Worcester Royal Infirmary site

Roman remains found buried at infirmary site
A MEDIAEVAL skeleton, a human tooth and hoardes of Roman pottery have been found buried under modern-day Worcester.
Archaeologists excavating the former Worcester Royal Infirmary site, in Castle Street, have unearthed more than 1,700 years of history.
Beneath the five-acre site, which is being transformed into the University of Worcester’s new city campus, they found evidence of a busy, noisy, dirty Roman district.
As well as two Roman buildings and large pits used for disposing rubbish, they found proof of metal-working and huge amounts of pottery, some of which proves the people of Roman Worcester had trading links with Roman France.
There is a mysterious circular ditch, 13m in diameter and dating to the third century AD, which has baffled archaeologists.
They also found the partial remains of a late mediaeval burial – although no one knows why a person would be buried on the site – and the entrance to a tunnel which once connected the hospital to the old Castle Street Gaol.
Death masks were allegedly recovered from the tunnel during the 1950s.
Although the entrance is now bricked up and the tunnel filled with rubble, the brick vaulted roof was found intact. Eerily, one of the first items to be found in the rubble was a human tooth.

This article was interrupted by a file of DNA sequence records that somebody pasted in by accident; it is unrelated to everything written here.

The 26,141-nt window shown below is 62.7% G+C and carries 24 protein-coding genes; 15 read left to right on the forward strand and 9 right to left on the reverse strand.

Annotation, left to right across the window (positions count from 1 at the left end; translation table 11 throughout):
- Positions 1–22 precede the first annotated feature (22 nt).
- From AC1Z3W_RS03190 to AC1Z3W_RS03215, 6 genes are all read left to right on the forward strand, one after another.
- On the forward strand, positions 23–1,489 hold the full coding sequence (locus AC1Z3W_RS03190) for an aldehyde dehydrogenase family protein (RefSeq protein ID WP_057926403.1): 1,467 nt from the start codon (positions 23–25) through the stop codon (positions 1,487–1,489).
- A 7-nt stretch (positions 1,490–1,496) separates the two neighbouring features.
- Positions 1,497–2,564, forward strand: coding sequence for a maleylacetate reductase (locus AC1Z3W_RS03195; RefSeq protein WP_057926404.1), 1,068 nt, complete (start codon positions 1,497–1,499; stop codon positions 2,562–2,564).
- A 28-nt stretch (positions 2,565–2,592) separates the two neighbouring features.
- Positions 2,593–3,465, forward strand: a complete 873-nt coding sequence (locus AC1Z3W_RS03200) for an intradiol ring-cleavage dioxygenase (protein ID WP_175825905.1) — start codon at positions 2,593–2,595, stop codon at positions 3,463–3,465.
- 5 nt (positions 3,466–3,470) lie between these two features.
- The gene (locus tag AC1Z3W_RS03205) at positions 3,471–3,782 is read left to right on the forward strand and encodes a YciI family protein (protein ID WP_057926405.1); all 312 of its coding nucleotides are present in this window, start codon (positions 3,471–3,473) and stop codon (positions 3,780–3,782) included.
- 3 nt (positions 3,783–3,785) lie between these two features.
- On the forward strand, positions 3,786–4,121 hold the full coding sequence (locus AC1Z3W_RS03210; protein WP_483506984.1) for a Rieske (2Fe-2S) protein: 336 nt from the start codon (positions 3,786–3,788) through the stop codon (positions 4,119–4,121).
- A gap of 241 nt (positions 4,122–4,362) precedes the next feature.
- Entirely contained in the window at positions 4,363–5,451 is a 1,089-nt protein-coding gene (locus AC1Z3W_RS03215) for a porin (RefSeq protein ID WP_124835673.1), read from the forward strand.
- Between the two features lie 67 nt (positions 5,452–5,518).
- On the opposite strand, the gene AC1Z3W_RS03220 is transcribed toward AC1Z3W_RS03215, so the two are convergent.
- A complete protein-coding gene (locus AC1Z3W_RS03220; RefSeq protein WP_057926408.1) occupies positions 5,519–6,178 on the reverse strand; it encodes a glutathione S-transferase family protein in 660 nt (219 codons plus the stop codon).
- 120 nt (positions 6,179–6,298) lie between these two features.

“There have been some really exciting finds during this study and the university is keen to ensure the history of this important part of the city is fully recorded,” said Mark Evans, from the University of Worcester’s city campus project team.
“The investigations currently under way will allow present and future generations with an interest in the archaeology and history of Worcester to understand more of the city’s past.”
Elsewhere on the site, buildings demonstrate architectural innovation including a very early air ventilation system.
When the builders dismantled the former nurses’ homes, dating back to 1930, they found stacks of postcards, polling cards, letters and invitations, which had fallen behind a fireplace mantelpiece and been forgotten.
Many, from the late 1940s and early 50s, give a tangible sense of relief following the Second World War.
The infirmary itself, built between 1768 and 1770, is also being recorded and analysed.
Display boards detailing the exciting finds will be placed at the site soon. There will also be a series of public events giving people a first hand glimpse into the site’s history.

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